The reformists of earlier times made sacrifices of blood, tears, toil and sweat. But the so-called reformists of the twentieth century take the easy way out. They make no sacrifices. They retain comfortable lifestyles and ask the government to act. They are generous with the use of other people's wealth expropriated through taxation. Some advocates of reform benefit when the government acts to implement reform and a bureaucracy is set up. They can obtain a position with a comfortable salary, a lucrative consultancy or a research grant.
Perhaps the most powerful factor motivating some reformists is envy of wealth and achievement. Envy of those who are achieving and doing better. This envy operates even with a person on a $100,000 a year income or even a $200,000 a year income. They are envious of billionaire tycoons like Murdoch and Packer. This is an important factor in the make up of many coercive utopians. The envy of wealth and achievement is a very important factor, though many of them will immediately deny it if confronted with the issue.
They are very seldom confronted with the issue. The characteristic of the reformists is their unrealistic analysis of human problems. They ignore the experience of history and human nature. Academic analyses of human problems are becoming more and more abstract and divorced from the realities of history and human nature. The dimension which the coercive utopians miss is that a better world requires better human beings. It is not possible to make people better or law abiding or richer by laws and regulations. They focus on structures. Their emphasis on regulation is an emphasis always on changing the structures. Their belief is that if the structures and institutions are changed human beings will change. Capitalism and business are made the scapegoats for every problem. The fact that in pre-capitalist and primitive societies human beings are not much different if ignored.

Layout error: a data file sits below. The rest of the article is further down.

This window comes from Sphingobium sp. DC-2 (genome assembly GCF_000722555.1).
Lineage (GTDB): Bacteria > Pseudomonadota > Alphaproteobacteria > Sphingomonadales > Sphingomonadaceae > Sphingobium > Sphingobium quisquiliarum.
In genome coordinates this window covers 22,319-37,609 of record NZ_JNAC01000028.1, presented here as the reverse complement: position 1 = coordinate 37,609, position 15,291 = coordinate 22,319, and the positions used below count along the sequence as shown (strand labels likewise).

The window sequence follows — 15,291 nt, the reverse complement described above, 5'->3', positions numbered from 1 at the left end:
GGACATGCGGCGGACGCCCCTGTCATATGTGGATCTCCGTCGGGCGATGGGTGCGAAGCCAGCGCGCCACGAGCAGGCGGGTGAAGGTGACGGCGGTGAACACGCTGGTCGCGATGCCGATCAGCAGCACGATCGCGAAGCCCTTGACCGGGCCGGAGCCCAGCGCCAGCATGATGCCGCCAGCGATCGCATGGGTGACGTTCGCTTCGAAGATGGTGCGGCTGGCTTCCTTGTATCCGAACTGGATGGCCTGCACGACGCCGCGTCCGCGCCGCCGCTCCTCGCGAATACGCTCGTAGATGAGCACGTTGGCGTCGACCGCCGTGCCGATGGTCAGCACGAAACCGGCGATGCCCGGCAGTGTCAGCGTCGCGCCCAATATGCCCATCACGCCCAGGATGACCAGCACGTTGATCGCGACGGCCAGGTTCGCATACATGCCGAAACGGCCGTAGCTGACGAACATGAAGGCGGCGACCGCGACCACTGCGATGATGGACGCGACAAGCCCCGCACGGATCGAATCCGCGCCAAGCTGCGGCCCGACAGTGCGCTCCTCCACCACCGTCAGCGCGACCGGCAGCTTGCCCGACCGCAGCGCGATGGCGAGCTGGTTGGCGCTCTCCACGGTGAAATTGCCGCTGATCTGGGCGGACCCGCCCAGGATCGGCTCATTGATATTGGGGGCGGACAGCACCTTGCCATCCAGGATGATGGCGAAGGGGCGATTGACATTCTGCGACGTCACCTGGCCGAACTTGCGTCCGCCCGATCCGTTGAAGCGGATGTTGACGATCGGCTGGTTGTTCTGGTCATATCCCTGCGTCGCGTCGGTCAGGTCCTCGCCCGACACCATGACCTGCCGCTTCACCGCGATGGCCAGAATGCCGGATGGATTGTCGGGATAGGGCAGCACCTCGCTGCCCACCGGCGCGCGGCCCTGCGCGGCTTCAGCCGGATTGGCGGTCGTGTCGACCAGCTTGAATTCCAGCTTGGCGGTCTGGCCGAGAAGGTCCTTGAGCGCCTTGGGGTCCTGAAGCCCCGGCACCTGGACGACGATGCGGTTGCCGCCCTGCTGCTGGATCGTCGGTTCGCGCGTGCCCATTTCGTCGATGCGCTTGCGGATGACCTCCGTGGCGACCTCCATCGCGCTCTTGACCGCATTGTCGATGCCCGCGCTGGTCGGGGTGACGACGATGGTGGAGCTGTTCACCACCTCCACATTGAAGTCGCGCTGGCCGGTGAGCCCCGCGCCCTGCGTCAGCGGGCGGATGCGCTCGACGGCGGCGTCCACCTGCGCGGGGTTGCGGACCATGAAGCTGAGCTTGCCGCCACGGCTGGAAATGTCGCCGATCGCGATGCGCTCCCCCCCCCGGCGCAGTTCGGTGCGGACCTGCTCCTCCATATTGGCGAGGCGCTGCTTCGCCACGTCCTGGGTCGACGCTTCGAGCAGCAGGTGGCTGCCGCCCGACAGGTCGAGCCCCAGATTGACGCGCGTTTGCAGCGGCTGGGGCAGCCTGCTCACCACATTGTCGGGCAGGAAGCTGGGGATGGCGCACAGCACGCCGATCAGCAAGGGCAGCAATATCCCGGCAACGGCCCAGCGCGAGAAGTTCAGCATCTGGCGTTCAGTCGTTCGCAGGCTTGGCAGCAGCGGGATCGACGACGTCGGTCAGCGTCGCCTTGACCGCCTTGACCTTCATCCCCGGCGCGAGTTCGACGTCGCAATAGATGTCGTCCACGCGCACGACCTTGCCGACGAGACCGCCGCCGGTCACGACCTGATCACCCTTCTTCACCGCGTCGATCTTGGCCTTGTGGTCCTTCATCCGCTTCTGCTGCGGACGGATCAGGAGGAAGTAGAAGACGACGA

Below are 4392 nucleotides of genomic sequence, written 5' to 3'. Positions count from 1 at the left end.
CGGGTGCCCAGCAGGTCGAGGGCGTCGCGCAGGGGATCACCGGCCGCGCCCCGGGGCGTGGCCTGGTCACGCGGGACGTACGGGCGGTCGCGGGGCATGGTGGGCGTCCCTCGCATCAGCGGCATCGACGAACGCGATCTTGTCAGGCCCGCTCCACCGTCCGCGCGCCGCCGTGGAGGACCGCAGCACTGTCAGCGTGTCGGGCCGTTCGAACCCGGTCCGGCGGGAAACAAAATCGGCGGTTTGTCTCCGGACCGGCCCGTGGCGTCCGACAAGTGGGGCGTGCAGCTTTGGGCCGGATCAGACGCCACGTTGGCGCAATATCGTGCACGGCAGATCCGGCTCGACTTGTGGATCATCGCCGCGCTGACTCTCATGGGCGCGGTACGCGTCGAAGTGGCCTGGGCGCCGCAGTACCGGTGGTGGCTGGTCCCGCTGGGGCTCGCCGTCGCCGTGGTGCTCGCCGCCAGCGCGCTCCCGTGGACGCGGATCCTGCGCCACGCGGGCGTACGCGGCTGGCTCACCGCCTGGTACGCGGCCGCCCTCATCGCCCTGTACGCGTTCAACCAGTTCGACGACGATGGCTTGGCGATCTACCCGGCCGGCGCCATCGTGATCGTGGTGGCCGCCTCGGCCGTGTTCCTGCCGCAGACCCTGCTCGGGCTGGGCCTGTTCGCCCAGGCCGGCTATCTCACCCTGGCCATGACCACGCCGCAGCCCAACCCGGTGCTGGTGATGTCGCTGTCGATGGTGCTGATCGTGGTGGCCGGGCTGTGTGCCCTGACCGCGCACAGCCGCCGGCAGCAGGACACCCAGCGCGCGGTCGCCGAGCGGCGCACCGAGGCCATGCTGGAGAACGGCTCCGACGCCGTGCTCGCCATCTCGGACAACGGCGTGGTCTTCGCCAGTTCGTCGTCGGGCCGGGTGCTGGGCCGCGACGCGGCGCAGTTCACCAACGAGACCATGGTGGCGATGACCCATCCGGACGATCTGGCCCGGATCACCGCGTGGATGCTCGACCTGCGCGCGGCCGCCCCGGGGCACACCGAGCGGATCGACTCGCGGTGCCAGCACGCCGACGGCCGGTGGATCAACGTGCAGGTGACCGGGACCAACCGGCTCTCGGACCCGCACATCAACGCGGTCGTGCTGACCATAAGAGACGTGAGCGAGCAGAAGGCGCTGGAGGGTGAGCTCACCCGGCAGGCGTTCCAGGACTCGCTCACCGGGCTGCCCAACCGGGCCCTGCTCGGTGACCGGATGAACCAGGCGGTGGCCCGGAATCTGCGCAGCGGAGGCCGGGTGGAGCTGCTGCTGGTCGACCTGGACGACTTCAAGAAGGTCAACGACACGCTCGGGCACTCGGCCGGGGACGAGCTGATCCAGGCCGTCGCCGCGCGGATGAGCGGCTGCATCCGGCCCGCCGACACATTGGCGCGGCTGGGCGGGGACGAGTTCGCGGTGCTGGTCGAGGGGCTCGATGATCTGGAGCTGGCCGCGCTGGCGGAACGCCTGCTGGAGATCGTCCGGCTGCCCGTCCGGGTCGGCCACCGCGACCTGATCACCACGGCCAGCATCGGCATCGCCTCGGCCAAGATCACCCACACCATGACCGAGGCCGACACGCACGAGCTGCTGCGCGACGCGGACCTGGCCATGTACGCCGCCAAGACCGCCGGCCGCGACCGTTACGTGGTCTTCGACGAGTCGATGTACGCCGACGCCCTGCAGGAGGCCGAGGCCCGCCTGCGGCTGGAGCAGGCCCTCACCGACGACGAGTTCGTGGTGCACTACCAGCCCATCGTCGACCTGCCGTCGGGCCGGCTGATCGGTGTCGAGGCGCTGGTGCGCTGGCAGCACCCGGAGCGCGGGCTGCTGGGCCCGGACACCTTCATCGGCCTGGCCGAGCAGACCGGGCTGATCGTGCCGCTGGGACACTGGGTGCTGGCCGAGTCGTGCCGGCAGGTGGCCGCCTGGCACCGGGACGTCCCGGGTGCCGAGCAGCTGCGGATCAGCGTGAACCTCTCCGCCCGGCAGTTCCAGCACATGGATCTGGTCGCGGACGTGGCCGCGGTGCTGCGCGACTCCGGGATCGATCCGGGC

The values and institutions of the western democratic order contain internal mechanisms for renewal, reform and change. But the mechanisms are ignored by reformists who want to use the power of government and the bureaucracy to effect change. In the process the opportunity for evolutionary change and reform has been lost. The proper bases for and context within which reform and change should be effected are analysed in From Bondage to Freedom 5.4, 16, 18.5 and 26. There is another dimension on which the coercive utopians often focus. They argue that modern conditions demand change. True. But the changes desired by many (so called) reformists are counter productive for reasons stated below and also in many parts of this publication. They consequently confuse modernisation with social engineering. Social engineering packages are passed off to the public as modernisation.